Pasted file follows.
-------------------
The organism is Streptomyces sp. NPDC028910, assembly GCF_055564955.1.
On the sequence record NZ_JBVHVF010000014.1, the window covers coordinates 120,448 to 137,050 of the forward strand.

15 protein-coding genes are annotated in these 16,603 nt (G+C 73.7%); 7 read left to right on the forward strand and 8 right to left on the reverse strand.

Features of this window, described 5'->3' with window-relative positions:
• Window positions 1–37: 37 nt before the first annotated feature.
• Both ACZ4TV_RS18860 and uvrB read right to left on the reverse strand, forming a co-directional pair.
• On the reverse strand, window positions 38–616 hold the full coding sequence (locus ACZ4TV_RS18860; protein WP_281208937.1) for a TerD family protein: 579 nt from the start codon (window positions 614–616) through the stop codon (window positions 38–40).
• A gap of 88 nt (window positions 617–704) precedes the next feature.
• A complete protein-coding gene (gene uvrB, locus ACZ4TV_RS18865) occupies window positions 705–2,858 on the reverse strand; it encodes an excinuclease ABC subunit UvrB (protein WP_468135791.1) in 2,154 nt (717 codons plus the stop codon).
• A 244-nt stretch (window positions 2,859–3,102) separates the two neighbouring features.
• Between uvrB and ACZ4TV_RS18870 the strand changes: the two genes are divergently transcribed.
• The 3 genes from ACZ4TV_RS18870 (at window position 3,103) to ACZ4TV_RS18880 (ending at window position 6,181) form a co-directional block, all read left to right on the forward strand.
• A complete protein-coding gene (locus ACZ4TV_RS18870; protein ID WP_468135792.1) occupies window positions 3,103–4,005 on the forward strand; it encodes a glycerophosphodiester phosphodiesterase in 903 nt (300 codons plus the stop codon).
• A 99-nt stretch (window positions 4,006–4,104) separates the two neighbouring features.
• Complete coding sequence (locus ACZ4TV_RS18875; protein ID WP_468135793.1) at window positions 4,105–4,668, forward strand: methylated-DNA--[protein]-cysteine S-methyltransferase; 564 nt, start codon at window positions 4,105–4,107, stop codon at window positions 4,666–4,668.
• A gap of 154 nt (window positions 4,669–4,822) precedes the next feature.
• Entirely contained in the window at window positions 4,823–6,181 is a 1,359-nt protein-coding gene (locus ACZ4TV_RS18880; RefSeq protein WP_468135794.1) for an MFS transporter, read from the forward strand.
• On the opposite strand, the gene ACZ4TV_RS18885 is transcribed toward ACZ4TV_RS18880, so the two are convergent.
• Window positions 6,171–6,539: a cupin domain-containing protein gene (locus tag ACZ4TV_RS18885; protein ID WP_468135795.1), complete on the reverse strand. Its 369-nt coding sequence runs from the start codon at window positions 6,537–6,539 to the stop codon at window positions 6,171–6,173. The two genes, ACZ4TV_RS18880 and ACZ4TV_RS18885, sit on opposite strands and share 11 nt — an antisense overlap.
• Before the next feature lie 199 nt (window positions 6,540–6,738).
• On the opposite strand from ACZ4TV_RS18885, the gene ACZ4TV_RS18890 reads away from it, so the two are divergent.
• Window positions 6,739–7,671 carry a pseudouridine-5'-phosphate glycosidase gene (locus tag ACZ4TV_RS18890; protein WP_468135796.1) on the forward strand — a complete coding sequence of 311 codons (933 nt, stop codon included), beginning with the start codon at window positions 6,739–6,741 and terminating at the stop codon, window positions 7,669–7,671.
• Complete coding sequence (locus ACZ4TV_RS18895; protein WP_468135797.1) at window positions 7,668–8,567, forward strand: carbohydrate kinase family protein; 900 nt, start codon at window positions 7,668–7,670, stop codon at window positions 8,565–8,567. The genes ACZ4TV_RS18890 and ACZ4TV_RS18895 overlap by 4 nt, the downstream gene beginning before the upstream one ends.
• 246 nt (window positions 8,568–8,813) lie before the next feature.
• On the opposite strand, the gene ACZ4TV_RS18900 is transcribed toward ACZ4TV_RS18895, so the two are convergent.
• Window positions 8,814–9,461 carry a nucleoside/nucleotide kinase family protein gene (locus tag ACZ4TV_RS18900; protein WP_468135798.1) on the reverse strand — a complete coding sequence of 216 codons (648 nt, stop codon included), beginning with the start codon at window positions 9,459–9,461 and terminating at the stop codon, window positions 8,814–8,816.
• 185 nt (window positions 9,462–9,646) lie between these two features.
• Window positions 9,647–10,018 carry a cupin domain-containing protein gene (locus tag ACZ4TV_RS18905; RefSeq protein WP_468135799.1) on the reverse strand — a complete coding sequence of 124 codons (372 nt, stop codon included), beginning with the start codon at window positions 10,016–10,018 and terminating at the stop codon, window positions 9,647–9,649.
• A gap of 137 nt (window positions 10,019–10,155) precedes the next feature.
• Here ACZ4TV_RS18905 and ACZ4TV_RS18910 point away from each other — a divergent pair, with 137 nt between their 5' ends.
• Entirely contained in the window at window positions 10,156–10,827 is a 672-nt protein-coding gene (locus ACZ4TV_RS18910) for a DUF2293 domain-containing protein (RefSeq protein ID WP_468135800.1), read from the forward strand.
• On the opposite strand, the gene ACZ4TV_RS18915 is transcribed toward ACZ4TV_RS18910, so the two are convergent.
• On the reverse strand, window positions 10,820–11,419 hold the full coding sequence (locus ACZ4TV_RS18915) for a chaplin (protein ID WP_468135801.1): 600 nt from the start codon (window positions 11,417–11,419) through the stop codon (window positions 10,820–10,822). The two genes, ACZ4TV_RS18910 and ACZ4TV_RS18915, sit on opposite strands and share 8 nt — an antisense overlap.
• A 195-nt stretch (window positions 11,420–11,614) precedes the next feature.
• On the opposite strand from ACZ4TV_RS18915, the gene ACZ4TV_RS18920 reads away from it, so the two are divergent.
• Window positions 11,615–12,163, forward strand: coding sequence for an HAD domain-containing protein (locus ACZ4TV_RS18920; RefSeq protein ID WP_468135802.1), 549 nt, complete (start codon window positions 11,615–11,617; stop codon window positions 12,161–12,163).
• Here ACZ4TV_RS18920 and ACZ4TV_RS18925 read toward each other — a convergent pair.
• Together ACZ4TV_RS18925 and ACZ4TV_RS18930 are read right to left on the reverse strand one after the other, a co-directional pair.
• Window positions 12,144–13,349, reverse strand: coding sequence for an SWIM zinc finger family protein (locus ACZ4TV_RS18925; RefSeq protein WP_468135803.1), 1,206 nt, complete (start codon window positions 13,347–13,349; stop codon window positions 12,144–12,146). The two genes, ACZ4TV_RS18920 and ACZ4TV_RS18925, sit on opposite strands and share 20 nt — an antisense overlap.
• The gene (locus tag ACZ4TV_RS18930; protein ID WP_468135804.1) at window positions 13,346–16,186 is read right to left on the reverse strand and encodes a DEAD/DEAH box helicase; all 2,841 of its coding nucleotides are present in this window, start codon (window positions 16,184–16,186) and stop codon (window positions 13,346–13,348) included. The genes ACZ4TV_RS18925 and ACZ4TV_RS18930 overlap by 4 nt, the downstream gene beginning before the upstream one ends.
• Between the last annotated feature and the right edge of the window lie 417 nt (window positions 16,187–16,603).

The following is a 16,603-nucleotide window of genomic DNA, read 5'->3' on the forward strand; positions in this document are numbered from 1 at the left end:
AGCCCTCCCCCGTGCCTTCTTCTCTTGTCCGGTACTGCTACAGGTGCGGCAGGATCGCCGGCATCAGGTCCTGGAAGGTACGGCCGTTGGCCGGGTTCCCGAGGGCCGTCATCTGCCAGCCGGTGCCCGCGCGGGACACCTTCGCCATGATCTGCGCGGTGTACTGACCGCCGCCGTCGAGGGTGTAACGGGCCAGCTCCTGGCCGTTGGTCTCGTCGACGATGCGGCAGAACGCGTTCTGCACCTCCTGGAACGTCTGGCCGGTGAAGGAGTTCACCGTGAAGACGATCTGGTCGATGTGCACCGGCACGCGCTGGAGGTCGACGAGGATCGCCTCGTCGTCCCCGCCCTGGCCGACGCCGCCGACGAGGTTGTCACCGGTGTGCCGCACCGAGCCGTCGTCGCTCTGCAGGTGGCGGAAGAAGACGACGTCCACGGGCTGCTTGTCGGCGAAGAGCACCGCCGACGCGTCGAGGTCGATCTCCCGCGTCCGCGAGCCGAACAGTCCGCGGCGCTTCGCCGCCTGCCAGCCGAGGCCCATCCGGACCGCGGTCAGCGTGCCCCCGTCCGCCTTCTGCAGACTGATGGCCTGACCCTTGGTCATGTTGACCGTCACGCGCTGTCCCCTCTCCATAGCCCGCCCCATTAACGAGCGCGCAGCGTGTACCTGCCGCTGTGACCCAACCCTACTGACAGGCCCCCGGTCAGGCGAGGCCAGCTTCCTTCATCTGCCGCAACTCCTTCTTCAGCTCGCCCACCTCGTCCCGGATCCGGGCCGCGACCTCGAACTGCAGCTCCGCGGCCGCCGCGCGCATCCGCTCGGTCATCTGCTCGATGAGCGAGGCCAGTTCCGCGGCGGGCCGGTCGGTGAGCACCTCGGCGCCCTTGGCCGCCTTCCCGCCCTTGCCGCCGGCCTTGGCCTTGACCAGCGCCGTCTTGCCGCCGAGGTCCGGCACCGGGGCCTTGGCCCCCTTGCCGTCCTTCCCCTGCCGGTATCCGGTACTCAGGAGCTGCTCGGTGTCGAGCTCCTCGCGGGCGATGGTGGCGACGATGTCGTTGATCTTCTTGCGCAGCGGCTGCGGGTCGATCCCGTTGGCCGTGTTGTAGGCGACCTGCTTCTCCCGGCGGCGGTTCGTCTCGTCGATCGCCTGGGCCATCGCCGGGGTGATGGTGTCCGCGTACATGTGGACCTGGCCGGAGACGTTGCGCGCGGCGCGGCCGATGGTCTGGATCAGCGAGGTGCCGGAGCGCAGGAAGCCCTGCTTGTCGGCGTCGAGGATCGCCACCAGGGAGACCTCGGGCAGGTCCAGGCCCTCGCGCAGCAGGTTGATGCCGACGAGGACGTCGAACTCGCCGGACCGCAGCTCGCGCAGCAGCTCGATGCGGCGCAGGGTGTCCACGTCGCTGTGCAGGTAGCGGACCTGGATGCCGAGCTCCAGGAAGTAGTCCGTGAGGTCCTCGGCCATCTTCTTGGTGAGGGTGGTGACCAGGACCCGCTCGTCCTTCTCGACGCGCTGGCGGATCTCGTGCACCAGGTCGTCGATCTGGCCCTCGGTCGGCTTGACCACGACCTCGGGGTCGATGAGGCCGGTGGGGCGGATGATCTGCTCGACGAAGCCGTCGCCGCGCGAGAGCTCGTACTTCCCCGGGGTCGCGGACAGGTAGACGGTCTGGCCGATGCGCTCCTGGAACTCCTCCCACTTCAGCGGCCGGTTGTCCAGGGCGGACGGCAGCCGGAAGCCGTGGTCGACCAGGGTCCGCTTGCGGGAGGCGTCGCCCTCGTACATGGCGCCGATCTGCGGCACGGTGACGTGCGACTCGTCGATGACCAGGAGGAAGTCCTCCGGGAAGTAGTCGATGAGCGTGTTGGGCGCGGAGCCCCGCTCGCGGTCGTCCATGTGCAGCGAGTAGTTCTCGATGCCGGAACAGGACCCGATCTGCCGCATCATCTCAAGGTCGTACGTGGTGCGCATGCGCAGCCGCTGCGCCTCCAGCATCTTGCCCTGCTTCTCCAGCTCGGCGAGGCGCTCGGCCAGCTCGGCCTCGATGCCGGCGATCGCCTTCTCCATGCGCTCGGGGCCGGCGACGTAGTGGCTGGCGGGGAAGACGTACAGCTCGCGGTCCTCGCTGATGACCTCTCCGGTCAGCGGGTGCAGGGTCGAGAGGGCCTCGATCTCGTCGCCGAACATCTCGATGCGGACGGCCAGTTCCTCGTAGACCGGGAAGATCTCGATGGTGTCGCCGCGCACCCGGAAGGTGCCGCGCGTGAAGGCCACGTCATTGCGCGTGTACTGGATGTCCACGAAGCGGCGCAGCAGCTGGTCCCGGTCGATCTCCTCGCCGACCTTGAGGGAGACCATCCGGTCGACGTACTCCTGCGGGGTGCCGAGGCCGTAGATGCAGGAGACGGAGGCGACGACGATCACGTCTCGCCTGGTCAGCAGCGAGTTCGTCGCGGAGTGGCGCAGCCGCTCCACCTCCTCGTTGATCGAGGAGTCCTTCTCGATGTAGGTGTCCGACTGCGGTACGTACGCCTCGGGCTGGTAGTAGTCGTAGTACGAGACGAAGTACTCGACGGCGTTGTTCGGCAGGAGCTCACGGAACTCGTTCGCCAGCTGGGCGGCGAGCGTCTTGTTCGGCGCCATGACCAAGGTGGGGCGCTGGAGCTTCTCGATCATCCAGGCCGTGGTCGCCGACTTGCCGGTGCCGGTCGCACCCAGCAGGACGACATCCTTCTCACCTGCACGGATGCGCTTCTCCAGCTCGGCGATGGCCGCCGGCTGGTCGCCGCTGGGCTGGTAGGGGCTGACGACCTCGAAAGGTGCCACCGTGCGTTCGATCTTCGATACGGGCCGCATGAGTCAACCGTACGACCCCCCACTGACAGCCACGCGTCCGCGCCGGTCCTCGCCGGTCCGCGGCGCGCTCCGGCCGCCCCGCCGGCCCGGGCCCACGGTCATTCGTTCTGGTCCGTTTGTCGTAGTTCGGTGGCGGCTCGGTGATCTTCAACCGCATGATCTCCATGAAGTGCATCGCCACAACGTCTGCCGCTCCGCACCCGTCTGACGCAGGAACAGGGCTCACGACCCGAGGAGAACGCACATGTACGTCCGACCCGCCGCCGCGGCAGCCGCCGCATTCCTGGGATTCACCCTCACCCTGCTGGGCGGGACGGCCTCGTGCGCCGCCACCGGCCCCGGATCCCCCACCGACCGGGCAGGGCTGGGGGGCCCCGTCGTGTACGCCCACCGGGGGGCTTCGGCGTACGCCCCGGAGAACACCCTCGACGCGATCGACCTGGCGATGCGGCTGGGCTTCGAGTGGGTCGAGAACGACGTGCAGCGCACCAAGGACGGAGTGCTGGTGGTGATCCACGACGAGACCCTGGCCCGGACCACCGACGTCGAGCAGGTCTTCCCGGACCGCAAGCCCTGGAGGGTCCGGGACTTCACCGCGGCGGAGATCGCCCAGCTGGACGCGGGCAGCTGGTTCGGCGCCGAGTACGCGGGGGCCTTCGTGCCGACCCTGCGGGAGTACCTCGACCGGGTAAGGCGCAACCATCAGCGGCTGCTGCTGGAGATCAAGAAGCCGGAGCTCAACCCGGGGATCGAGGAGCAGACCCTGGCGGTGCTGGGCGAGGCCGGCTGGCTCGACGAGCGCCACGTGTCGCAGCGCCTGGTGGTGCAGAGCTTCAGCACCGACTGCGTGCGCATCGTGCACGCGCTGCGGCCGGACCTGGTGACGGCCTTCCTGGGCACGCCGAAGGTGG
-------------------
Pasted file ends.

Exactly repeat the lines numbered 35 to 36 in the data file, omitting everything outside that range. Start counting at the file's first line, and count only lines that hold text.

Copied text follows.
• On the opposite strand from ACZ4TV_RS18915, the gene ACZ4TV_RS18920 reads away from it, so the two are divergent.
• Window positions 11,615–12,163, forward strand: coding sequence for an HAD domain-containing protein (locus ACZ4TV_RS18920; RefSeq protein ID WP_468135802.1), 549 nt, complete (start codon window positions 11,615–11,617; stop codon window positions 12,161–12,163).